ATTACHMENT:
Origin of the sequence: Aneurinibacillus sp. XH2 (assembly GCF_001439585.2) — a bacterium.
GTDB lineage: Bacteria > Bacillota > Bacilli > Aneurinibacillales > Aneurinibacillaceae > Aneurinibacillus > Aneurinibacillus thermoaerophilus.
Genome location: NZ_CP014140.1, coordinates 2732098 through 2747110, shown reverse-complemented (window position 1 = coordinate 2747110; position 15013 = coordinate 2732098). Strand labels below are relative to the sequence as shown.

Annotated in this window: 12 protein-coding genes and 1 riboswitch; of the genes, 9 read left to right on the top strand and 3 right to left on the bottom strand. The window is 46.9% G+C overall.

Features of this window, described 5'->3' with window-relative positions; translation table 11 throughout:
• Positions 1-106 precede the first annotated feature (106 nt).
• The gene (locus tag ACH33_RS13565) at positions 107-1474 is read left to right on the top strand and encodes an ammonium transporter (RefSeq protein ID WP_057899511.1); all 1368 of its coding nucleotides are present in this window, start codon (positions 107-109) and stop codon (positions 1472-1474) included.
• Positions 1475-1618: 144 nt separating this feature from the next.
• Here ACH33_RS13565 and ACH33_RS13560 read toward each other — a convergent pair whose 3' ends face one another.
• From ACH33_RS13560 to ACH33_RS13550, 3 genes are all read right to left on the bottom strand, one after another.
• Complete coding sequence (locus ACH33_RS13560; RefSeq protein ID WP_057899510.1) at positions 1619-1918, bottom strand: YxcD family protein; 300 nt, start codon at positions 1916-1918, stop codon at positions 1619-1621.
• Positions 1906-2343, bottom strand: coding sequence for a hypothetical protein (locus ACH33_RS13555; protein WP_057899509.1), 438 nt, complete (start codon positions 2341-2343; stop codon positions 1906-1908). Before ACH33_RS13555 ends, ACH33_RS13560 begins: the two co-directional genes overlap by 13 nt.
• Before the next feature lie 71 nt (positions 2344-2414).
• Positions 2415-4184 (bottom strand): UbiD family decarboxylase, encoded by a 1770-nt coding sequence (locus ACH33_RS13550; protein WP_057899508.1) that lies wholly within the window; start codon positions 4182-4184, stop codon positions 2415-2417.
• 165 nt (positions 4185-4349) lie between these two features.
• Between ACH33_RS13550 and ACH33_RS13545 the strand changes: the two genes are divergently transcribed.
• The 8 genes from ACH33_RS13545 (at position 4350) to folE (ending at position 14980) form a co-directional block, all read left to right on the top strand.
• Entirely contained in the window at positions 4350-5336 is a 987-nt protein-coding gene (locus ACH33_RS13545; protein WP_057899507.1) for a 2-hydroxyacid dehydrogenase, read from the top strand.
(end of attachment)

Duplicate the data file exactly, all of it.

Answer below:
Origin of the sequence: Aneurinibacillus sp. XH2 (assembly GCF_001439585.2) — a bacterium.
GTDB lineage: Bacteria > Bacillota > Bacilli > Aneurinibacillales > Aneurinibacillaceae > Aneurinibacillus > Aneurinibacillus thermoaerophilus.
Genome location: NZ_CP014140.1, coordinates 2732098 through 2747110, shown reverse-complemented (window position 1 = coordinate 2747110; position 15013 = coordinate 2732098). Strand labels below are relative to the sequence as shown.

Annotated in this window: 12 protein-coding genes and 1 riboswitch; of the genes, 9 read left to right on the top strand and 3 right to left on the bottom strand. The window is 46.9% G+C overall.

Features of this window, described 5'->3' with window-relative positions; translation table 11 throughout:
• Positions 1-106 precede the first annotated feature (106 nt).
• The gene (locus tag ACH33_RS13565) at positions 107-1474 is read left to right on the top strand and encodes an ammonium transporter (RefSeq protein ID WP_057899511.1); all 1368 of its coding nucleotides are present in this window, start codon (positions 107-109) and stop codon (positions 1472-1474) included.
• Positions 1475-1618: 144 nt separating this feature from the next.
• Here ACH33_RS13565 and ACH33_RS13560 read toward each other — a convergent pair whose 3' ends face one another.
• From ACH33_RS13560 to ACH33_RS13550, 3 genes are all read right to left on the bottom strand, one after another.
• Complete coding sequence (locus ACH33_RS13560; RefSeq protein ID WP_057899510.1) at positions 1619-1918, bottom strand: YxcD family protein; 300 nt, start codon at positions 1916-1918, stop codon at positions 1619-1621.
• Positions 1906-2343, bottom strand: coding sequence for a hypothetical protein (locus ACH33_RS13555; protein WP_057899509.1), 438 nt, complete (start codon positions 2341-2343; stop codon positions 1906-1908). Before ACH33_RS13555 ends, ACH33_RS13560 begins: the two co-directional genes overlap by 13 nt.
• Before the next feature lie 71 nt (positions 2344-2414).
• Positions 2415-4184 (bottom strand): UbiD family decarboxylase, encoded by a 1770-nt coding sequence (locus ACH33_RS13550; protein WP_057899508.1) that lies wholly within the window; start codon positions 4182-4184, stop codon positions 2415-2417.
• 165 nt (positions 4185-4349) lie between these two features.
• Between ACH33_RS13550 and ACH33_RS13545 the strand changes: the two genes are divergently transcribed.
• The 8 genes from ACH33_RS13545 (at position 4350) to folE (ending at position 14980) form a co-directional block, all read left to right on the top strand.
• Entirely contained in the window at positions 4350-5336 is a 987-nt protein-coding gene (locus ACH33_RS13545; protein WP_057899507.1) for a 2-hydroxyacid dehydrogenase, read from the top strand.